An Adobe Hack Put 38 Million Users at Risk. Facebook: 6 Million. And LivingSocial Delivered 50 Million More to Cybercriminals’ Tender Mercies. But What Do These Thieves Do With Stolen Info?
Adobe 38,000,000; Facebook 6,000,000; and LivingSocial50,000,000.
Then there’s Evernote 50,000,000; Drupal.org 1,000,000; Twitter 250,000; AHMC Healthcare 729,000; Schnucks Markets 2,000,000; Washington Administrative Office of the Courts 1,160,000; Adventist Health System/Sunbelt 763,000; City of Akron, Ohio 30,000; Piedmont HealthCare 10,000; California Department of Social Services 144,000; Virginia Polytechnic Institute and State University 144,000; Department of Energy 53,000; Northrop Grumman 70,000; University of Delaware 74,000; St. Mary’s Bank 115,000; and Internal Revenue Service 100,000.
And the list goes on.
These numbers come from the Identity Theft Resource Center’s 2013 list of data breaches. And it will come as no surprise that the number one complaint filed with the Federal Trade Commission last year was for identity theft.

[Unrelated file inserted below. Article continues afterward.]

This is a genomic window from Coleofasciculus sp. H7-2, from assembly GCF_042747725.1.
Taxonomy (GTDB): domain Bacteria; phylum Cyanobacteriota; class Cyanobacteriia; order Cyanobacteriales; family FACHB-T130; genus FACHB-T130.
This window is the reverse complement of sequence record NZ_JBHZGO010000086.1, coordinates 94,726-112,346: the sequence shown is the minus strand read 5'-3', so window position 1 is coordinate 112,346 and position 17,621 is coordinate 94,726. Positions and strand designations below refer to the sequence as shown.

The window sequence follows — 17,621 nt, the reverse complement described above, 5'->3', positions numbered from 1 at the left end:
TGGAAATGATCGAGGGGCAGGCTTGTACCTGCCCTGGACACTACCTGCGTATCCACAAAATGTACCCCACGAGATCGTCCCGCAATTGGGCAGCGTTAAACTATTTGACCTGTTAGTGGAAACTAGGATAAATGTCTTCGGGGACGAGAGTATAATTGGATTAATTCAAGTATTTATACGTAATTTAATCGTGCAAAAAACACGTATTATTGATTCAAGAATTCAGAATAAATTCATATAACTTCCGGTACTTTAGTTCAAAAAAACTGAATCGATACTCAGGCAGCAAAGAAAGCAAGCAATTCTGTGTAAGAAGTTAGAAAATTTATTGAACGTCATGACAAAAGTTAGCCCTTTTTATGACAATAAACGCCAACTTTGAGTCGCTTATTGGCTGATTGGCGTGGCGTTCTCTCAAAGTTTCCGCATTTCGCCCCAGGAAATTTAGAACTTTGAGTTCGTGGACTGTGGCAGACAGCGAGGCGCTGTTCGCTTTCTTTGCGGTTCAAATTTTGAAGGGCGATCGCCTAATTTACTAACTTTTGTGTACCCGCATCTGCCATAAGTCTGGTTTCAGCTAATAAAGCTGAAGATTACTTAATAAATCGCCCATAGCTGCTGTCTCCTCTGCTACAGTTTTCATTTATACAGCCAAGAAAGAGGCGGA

Okay, say a company has been hacked and data stolen using botnets, malware, Trojans, phishing, keylogging and any other nasty tools the bad guys can get their hands on. Exactly what do cyberthieves do with the names, driver’s license numbers, Social Security numbers, medical records, passwords, phone numbers, emails they’ve steal?
After a theft, hackers often sell credit card and identity data in online forums to any of the hundreds of fraud rings operating around the globe. Fraud rings can use the stolen data to rip off e-commerce and banking sites via a host of scams including account takeover, money transfer et al. If the cyberthieves’ scam includes stealing hard goods such as jewelry, they can sell those goods using knock-off sites and classified ads.
ThreatMetrix secures Web transactions against account takeover, payment fraud, identity spoofing, malware, and data breaches. The ThreatMetrix Global Trust Intelligence Network, which analyzes 500 million monthly transactions, provides context-based authentication and Web fraud prevention to help companies accelerate revenue, reduce costs and eliminate friction. ThreatMetrix protects more than 1,900 customers and 9,000 websites across a variety of industries, including financial services, enterprise, e-commerce, payments, social networks, government, and insurance. For more information, visit www.threatmetrix.com or call 1-408-200-5755.